How oil/gas pipelines make a nice niche for iron-eating bacteria


SF Chronicle: Much ado about microbiologically influenced corrosion and natural gas lines
[Via Knight Science Journalism Tracker]

A story of of generally good quality catches the eye in the San Francisco Chronicle this morning – enterprising, pretty thorough if uncertain in conclusion – but that brushes only lightly against its main angle: iron-eating bugs and their ilk.

Jaxon Van Derbeken has it under a banner p. 1 head: Bacteria a culprit in explosion? The writer is on the newspaper’s large team that reported the explosion of a gas pipeline in the nearby city of San Bruno last month, and remains hard at work on the aftermath. After a mention of microbiologically influenced corrosion in recent coverage, Van Berkeen bores in here. The hed has a question mark for a reason. It says here there is no direct evidence this is why a 30-inch, entrenched gas pipeline blew out and incinerated a neighborhood. But it’s on the list of plausibilities.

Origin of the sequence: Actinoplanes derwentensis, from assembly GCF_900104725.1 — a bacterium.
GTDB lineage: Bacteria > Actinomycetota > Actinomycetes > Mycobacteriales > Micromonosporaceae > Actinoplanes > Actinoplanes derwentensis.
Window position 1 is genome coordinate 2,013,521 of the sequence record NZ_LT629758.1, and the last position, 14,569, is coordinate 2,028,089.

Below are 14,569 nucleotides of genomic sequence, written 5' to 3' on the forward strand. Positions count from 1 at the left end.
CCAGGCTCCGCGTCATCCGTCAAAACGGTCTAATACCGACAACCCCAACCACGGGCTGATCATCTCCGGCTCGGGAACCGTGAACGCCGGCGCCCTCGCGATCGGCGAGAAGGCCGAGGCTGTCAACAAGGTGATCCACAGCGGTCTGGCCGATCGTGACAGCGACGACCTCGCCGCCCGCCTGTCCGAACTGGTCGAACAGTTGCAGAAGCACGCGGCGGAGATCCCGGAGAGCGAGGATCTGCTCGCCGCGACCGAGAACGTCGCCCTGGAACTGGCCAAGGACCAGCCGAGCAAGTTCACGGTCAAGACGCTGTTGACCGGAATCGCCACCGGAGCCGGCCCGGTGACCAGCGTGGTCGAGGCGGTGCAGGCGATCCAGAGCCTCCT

But what is the process, shortened to MIC in the article and in technical literature alike? We learn here only that bacteria, given pooled water in such pipes, can form a biofilm. The slimy outer layer provides a cozy den while the buggers “release gases that attack the pipe wall,” a source tells him. Got it? Most of the story is about how to detect such infestations of pipelines, to clean them out, and to protect against recurrence – and about what the utility company did or didn’t do to stay on top of the pipe’s integrity.


This is one reason biology is such an important thing to know. These bacteria get going in the very unusual environmental niche inside a pipe. They can perhaps cause the pipes to fail.

And we can not grow them in the lab, having to rely on DNA sequencing to even know they are there. Biocorrosion sounds like something from the Andromeda Strain.

It is something to worry about as similar corrosion has been seen inside fire sprinklers.